"ʻO ka lānui ka lā ʻehiku o Pepeluali."

Translation:The seventh day of February is the holiday.

January 19, 2019

This discussion is locked.


I think the DLHawaiian crew (Thanks guys) needs to think about other equivalent translations into English. "The seventh day of February is the holiday." is a good transliteration, but spoken English would probably be more like "The holiday is on February seventh."


"The holiday is on February 7th." Please consider.


I think it's being emphasized because it's equational (the holiday IS the 7th day) vs being ON the day (whatever you would call that), which I think would require aia. But don't quote me ;) .

[deactivated user]

    The holiday is on the seventh of February." DL marked it wrong, but is it? If so, no ke aha mai? Edit: DL wanted "the seventh day of February." Although it may be necessary to include "ka o..." in the ʻōlelo, in English "day" is understood.


    I agree with Gerald that "on" would be the problem. There is no ON (ma or i) in the Hawaiian sentence. If the Hawaiian sentence had ON (ma or i) it would probably start with (Aia).

    With the Hawaiian word construction with (ʻO), the sentence can be translated as

    "The holiday (is) February seventh. or February seventh (is) the holiday."


    I thought the problem was the "on." The holiday is the whole day, not just part of the 7th. DL doesn't always seem concerned about subject-predicate order, so that probably wasn't a problem.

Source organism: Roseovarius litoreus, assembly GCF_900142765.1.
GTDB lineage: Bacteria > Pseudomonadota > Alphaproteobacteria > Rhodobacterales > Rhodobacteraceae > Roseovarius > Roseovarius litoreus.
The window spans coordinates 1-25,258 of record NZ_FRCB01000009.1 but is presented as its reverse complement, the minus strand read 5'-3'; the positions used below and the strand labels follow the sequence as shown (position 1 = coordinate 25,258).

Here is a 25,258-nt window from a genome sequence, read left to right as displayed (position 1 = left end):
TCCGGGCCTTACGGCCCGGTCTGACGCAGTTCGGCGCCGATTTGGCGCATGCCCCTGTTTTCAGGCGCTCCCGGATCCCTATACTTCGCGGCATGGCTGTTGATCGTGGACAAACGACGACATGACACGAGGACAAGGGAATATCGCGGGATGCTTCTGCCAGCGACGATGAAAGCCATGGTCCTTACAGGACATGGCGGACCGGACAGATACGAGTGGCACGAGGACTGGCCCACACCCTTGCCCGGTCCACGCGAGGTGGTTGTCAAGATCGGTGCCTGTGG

The seventh day of February is the holiday.

    The 7th day of February is the holiday.


    No big deal, but I tried to report that although my error was "a" for "the," only the correct "is" was underlined in the correction. Underlining of errors is often misplaced.


    :::sigh::: Error reporting should include a comment feature.


    agree - now that I look at my (incorrect) answer more closely ("The 7th of February is a holiday") I can't tell if my error was leaving out "day" or using "a" instead of "the" (or maybe both?) because nothing was underlined in the correct answer. (But it made me think, anyway! ;) )

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    It used to. They did away with it. :(


    It's there *sometimes! :D


    I don't want to be redundant, and I'm only asking this to see if I'm missing some nuance in the grammar, but would "the holiday is on the seventh of February" be phrased differently?


    I think so, using aia (but I won't hazard to say exactly how since I'm no expert!)


    I don’t know that that is true. I think translating it to seventh day is very literal so I take your idea of balancing the equivalence. Nonetheless wouldn’t this be “ The holiday is on the seventh of February ” in English. Who says seventh day?

    Later, even though this is equivalent sentence “ The Holiday is on the seventh day of February” is also not accepted.


    "February 7 is the holiday" was accepted. Next time Iʻll try "7 February is the holiday" and see if that works?


    "The holiday is on the seventh day of February," was incorrect. Why??


    I believe because it's equational (the holiday IS the 7th day) vs being ON the day. (Nuance in Hawaiian?)


    Agree with MacKinzieRob


    Why is there 'O before ka lānui ? I have trouble understanding its use here...


    Give me a f**king break.


    Hey quick question, why is this question in the Weather lesson practice?


    Because for some weeks now the questions have been jumbled. I reported it using the troubleshooting form, but is still pops up occasionally.


    The holiday is on the 7th day of February. This is marked wrong. I flagged it — but do we need to mention “day”, and do we need to avoid using “on”? I appreciate it is an equational sentence but my keeping the Hawaiian word order shouldn’t be an issue. Ke ‘olu’olu nā manaʻo. Mahalo.

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